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April 1950

EXPERIMENTAL STUDY ON THE VITREOUS: II. Experiments on Disappearance of Red Blood Cells from the Vitreous

Author Affiliations

From the Department of Ophthalmology of Columbia University College of Physicians and Surgeons, and the Institute of Ophthalmology of the Presbyterian Hospital in the City of New York.

Arch Ophthalmol. 1950;43(4):638-652. doi:10.1001/archopht.1950.00910010649003

EFFECT OF HYALURONIDASE  THE PREVIOUSLY reported experiments on isolated pig and steer vitreous1 indicated that the decrease of viscosity due to autolytic processes enhanced diffusion of homologous hemoglobin in this substrate. No liquefying or depolymerizing effect of the enzyme hyaluronidase on hyaluronic acid—the viscous component of the vitreous jelly—could be demonstrated by the spreading rate of hemoglobin in fresh steer vitreous. However, these results could not be applied directly to conditions in the living eye of another species. In the first part of the present study the liquefying effect of hyaluronidase was examined on the vitreous of rabbit eyes in vivo. In the main experimental series the effect of the mycolytic enzyme on the disappearance of rat cells from the vitreous was investigated.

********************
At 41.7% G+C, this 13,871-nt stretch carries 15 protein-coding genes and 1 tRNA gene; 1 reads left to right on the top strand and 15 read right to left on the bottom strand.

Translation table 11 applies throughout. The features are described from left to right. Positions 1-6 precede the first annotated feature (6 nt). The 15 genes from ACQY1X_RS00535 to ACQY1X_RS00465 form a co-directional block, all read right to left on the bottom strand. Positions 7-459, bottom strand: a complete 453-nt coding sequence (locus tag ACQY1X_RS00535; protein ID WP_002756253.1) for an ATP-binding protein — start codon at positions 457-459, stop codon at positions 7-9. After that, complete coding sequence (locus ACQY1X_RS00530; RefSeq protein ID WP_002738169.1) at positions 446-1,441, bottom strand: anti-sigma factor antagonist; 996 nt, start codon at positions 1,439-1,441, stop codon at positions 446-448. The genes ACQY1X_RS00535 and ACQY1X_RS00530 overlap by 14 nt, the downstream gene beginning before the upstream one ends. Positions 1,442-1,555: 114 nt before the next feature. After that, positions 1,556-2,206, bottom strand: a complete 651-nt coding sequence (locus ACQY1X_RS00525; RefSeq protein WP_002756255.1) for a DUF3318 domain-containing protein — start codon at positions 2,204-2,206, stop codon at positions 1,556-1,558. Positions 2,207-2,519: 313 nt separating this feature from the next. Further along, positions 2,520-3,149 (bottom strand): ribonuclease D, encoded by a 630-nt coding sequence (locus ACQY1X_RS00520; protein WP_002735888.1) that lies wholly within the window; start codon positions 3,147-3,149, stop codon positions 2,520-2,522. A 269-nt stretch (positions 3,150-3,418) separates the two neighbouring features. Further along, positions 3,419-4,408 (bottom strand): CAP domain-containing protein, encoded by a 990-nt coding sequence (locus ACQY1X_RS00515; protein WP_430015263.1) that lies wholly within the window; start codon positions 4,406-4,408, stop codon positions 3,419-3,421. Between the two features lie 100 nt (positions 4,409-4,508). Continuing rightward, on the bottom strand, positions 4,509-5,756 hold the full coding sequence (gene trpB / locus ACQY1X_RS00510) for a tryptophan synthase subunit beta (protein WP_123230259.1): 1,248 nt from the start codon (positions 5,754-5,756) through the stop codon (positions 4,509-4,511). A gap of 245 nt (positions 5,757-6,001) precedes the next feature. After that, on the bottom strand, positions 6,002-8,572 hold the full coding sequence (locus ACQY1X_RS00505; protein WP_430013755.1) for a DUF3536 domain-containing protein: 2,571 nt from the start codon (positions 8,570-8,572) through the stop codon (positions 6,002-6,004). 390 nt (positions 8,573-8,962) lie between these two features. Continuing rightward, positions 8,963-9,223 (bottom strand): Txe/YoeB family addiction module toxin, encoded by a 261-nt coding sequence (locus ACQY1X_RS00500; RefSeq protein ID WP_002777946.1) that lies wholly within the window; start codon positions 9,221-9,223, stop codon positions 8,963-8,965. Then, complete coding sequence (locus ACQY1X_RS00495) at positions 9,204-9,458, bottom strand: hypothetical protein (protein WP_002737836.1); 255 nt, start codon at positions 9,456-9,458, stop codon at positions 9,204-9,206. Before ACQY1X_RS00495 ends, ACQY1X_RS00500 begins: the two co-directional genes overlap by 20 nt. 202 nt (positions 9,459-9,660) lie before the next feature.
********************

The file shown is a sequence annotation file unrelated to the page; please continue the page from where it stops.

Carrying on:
TECHNIC  Washed red blood cells served as the test substance in rabbits. A sample of the animal's own blood was withdrawn from the heart or from

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